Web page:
Chad posted a creepy trailer about a children's book, and I use that as justification to post this.

American Girl announced the retirement of their most popular doll, Samantha Parkington. Though the company released a statement October 13, the media has not covered it properly.
Fans were sent an email last October explaining that although Samantha was vastly popular since her birth (if you will) in 1986, American Girl Co. decided that it was time "to preserve her place in American Girl's history making it possible to introduce new characters and time periods for our customers to enjoy."

I never had an American Girl doll, but I always wanted one. I started numerous "Samantha funds" to buy my own. She was $98 worthy of my affection, but I never saved beyond $23. I suppose I grew tired of waiting and wanted to spend my money on the latest Amy Grant tape.

American Girl was founded in 1986 by Pleasant Company with the goal of reaching young girls with historically-inspired characters. They first marketed character dolls with their own set of books, encouraging girls not only to continue playing with dolls, but to increase their love for reading. Over the years, American Girl added on a literary magazine for girls. Most recently Warner Bros. has produced movie versions of the books for network television.

I can't count how many girls I knew that had American Girl dolls, but I do remember how significant they were to "girl culture" in the past 20 years.
Grieve Samantha if you must, and pass the word along to a girl in college if you have the opportunity. Chances are the news might feel a bit like a childhood friend's death.


  1. I must confess that I never ever heard of American Girl until my eldest niece got one. She is now 6 which means I've only been "in the know" for about 2 years.

    I will also confess that I never had a Barbie Doll. Scratch that, my mom bought a used one for my older sister at a Garage Sale and I took her head off.

    I prefered to run around barefoot outside and come in late for dinner.

  2. Oh man I loved me some American Girl books and dolls as a kid. I was lucky enough to have a Samantha and Felicity doll.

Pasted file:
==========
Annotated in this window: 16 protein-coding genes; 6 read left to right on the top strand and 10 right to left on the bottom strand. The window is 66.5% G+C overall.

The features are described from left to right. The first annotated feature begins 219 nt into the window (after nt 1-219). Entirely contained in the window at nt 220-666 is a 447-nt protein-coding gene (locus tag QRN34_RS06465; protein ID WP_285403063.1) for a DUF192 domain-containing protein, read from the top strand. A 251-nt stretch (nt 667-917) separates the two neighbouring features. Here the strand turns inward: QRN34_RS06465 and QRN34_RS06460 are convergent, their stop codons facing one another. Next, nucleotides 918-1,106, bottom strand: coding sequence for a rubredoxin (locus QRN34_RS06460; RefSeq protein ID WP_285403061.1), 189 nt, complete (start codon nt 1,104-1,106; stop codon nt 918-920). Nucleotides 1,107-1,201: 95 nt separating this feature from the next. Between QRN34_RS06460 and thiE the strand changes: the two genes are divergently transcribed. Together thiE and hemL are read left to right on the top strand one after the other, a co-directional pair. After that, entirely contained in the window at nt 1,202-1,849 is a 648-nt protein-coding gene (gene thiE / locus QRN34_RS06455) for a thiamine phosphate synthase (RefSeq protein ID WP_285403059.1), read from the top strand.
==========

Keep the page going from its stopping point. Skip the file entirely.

Anyway--I loved them then b/c of the books and dolls, but now I love them b/c they offer products that educate girls rather than sell strippers disguised as dolls (i.e. Bratz). Also, when a competing company developed dolls similar to AG dolls, they said they welcomed the competition "if the result is better products on the market for girls."

    Wow...sorry to write such a long comment. I'm just a fan...

  3. Grieving! I have a Samantha, although she is hanging out on a shelf at my parent's house (she has Felicity to keep her company).

    Samantha and I were buds, sisters in the long-brown-hair-and-bangs club. I saved up for her when I was nine.

    I suppose all this means is that when I have daughters, I'll have to share...

  4. My daughter (now 23) let me know last year that Samantha was being retired and it wasn't too late for me to finish out her accessory collection. She has Samantha, several outfits, furniture, plus other dolls with similar accoutrements. She absolutely loved them and all the pieces that came with them were good quality and beautiful. (I used to have them shipped to my office, and my secretary and I would ooh and aah over them before I had to take them home and wrap them up.) But they were very expensive, so I was grateful when I was able to shift to buying other things for my daughter!

    wv: edulanti - a school truant officer i.e. vigilante

  5. So did Sarah die, or retire?

    She's just switched to the American Geriatrics line, no?

  6. My 7 year old loves to listen to the American Girl "Felicity" books on CD, but we haven't bought a doll yet. Next year we're thinking about using the books as the core of our History curriculum and buying a doll at the end of the year as a reward.
    I don't understand why they have to

  7. I challenge anyone to stare at her eyes for 20 seconds uninterrupted. I think she might be "undead."

    There's a cover-up here.

  8. I as just at Water Tower Place in Chicago and I couldn't believe the American Girl store was two floors! It's huge! I dared not go in. My daughter, Miss Chattyshoes, is nearly 2. There will be enough time down the road to torture myself with these high-priced necessities.


  9. Bets! Does this mean my Samantha is worth money??

  10. oh i TOTALLY blogged about this when i found out the news in october! i was/am devastated. i wasn't allowed to have an american girl doll because it was too expensive, and i've bugged my parents about it ever since (even though they were right). R.I.P. indeed.